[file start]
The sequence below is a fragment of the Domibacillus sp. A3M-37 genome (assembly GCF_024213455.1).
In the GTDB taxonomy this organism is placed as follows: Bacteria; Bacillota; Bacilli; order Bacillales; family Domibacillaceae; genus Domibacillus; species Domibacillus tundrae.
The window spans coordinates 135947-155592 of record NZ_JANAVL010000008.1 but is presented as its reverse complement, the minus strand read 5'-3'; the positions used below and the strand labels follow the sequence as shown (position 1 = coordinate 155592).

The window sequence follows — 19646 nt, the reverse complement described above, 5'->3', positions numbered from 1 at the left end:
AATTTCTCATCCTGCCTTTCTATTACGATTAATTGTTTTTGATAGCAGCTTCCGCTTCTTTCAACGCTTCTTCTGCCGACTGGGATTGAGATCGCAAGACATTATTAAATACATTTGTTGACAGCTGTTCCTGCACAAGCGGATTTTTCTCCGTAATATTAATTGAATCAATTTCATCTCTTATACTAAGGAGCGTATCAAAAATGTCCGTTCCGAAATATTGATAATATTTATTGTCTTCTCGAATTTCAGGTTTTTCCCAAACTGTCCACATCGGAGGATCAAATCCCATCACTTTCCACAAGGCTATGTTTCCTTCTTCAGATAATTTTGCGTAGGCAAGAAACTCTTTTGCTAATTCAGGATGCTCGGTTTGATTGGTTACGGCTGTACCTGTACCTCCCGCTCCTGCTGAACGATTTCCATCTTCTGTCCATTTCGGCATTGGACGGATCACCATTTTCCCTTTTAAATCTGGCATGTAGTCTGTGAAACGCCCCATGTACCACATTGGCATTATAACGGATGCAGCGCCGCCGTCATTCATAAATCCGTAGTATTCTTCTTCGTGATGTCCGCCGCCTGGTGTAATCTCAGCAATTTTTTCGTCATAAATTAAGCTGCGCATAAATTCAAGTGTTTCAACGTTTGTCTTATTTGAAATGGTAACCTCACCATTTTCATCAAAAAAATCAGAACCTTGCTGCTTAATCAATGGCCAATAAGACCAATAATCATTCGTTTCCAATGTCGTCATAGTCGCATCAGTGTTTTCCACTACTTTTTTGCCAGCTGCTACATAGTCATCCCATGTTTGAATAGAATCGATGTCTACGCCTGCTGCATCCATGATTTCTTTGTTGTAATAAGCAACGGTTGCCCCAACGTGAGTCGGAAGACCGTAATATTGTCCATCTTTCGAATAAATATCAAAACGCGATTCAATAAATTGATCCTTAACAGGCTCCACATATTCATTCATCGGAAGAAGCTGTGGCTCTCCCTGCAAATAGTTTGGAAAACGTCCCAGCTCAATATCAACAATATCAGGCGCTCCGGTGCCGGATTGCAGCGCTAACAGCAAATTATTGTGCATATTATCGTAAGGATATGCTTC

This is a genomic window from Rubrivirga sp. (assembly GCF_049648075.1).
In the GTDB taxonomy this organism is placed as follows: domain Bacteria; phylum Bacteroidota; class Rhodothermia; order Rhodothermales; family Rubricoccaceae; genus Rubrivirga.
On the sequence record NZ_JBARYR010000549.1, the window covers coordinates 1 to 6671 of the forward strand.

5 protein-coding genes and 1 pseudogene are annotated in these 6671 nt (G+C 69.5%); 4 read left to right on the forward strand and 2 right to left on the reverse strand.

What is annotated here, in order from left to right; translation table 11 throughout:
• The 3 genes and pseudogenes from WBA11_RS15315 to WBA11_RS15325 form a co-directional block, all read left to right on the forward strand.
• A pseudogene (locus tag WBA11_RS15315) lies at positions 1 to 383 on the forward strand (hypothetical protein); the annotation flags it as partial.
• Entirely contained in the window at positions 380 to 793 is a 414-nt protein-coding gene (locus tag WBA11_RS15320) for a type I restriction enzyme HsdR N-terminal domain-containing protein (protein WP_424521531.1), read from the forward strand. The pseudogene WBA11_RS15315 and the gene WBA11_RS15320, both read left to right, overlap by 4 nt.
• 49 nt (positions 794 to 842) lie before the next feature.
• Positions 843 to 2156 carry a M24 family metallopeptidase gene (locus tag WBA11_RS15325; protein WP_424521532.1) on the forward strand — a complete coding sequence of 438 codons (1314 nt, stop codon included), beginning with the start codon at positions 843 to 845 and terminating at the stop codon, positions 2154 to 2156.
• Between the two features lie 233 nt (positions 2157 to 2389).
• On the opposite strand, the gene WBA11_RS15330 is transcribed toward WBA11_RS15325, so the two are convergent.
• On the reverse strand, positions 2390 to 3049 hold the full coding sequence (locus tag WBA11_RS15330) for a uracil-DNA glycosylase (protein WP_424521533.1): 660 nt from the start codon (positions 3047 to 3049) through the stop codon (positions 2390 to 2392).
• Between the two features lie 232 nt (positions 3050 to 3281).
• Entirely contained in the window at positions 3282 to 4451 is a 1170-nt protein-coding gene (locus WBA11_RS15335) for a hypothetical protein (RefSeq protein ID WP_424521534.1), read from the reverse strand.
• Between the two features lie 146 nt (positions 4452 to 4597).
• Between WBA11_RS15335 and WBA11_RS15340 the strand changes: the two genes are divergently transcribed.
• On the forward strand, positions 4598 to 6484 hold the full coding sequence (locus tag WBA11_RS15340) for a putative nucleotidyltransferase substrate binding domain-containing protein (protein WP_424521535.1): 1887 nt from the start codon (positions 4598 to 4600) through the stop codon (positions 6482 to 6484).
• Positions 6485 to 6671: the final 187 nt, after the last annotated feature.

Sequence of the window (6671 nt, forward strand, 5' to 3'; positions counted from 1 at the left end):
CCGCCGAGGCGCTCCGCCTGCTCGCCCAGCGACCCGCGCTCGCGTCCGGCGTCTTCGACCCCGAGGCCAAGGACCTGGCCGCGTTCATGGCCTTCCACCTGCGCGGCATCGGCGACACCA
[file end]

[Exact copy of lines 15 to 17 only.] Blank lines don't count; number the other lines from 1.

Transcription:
• Positions 843 to 2156 carry a M24 family metallopeptidase gene (locus tag WBA11_RS15325; protein WP_424521532.1) on the forward strand — a complete coding sequence of 438 codons (1314 nt, stop codon included), beginning with the start codon at positions 843 to 845 and terminating at the stop codon, positions 2154 to 2156.
• Between the two features lie 233 nt (positions 2157 to 2389).
• On the opposite strand, the gene WBA11_RS15330 is transcribed toward WBA11_RS15325, so the two are convergent.